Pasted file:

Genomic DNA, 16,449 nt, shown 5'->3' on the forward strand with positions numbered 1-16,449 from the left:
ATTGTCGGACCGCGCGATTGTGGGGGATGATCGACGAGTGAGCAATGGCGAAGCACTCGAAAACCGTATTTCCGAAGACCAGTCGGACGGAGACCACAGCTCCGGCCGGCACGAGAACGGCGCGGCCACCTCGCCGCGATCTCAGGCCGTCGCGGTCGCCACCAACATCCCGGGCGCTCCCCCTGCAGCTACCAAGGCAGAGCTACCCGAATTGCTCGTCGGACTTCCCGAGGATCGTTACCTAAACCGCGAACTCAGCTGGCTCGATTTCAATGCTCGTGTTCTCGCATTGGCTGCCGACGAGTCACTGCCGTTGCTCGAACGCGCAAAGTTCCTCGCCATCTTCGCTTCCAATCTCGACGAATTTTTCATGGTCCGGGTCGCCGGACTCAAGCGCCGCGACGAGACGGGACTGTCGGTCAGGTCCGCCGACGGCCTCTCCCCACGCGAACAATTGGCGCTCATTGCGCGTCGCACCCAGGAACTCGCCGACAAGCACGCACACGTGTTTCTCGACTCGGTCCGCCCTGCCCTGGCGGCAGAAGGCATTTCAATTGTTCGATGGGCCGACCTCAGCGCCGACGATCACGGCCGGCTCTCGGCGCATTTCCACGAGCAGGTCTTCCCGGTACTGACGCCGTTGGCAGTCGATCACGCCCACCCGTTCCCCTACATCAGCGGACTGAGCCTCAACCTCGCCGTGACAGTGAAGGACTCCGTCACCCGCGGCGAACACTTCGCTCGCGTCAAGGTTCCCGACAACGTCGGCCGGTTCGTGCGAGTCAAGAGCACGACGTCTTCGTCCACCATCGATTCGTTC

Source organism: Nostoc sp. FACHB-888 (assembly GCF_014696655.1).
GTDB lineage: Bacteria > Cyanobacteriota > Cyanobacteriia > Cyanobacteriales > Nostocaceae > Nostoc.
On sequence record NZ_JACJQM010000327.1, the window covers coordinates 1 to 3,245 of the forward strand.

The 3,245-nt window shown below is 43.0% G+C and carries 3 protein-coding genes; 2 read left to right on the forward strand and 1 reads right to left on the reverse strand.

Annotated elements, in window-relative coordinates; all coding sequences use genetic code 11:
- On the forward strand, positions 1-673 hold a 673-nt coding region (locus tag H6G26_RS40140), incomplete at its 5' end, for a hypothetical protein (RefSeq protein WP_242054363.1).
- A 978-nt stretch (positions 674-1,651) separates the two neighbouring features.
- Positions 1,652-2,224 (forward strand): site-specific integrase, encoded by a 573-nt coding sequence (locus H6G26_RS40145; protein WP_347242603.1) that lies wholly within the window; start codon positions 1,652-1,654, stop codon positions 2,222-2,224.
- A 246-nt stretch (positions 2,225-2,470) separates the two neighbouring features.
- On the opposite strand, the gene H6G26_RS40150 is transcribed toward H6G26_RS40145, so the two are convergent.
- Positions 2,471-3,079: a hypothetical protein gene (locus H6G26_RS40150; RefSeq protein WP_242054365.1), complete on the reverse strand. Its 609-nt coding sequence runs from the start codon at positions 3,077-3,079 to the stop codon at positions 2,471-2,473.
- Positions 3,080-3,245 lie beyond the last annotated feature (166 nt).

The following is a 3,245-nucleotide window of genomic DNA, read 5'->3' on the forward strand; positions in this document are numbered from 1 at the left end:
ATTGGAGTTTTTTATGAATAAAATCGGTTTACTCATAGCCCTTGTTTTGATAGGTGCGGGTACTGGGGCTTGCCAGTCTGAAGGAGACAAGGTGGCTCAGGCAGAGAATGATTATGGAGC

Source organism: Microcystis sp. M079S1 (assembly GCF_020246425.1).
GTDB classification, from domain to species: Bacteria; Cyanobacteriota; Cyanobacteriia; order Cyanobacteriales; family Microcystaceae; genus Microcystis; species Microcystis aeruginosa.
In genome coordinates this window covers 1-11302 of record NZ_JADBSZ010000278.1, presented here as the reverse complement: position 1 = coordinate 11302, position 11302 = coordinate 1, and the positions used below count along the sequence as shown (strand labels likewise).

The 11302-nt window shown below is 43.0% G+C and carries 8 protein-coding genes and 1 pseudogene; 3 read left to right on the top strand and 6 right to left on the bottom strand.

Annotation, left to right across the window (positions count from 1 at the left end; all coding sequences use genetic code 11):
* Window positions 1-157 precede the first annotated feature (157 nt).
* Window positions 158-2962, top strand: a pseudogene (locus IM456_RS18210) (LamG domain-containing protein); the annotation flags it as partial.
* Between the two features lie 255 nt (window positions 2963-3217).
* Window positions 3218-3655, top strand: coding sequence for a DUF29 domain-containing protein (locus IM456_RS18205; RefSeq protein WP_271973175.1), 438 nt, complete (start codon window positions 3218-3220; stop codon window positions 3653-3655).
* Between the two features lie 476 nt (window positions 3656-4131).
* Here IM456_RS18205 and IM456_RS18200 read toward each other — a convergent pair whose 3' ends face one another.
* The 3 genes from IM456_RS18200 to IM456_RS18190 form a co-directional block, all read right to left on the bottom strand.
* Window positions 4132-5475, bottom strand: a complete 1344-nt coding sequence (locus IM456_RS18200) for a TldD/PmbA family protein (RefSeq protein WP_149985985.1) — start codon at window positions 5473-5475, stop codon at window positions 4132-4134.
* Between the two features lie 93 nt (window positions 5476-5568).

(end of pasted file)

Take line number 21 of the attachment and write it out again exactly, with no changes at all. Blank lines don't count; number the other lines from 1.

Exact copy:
Annotation, left to right across the window (positions count from 1 at the left end; all coding sequences use genetic code 11):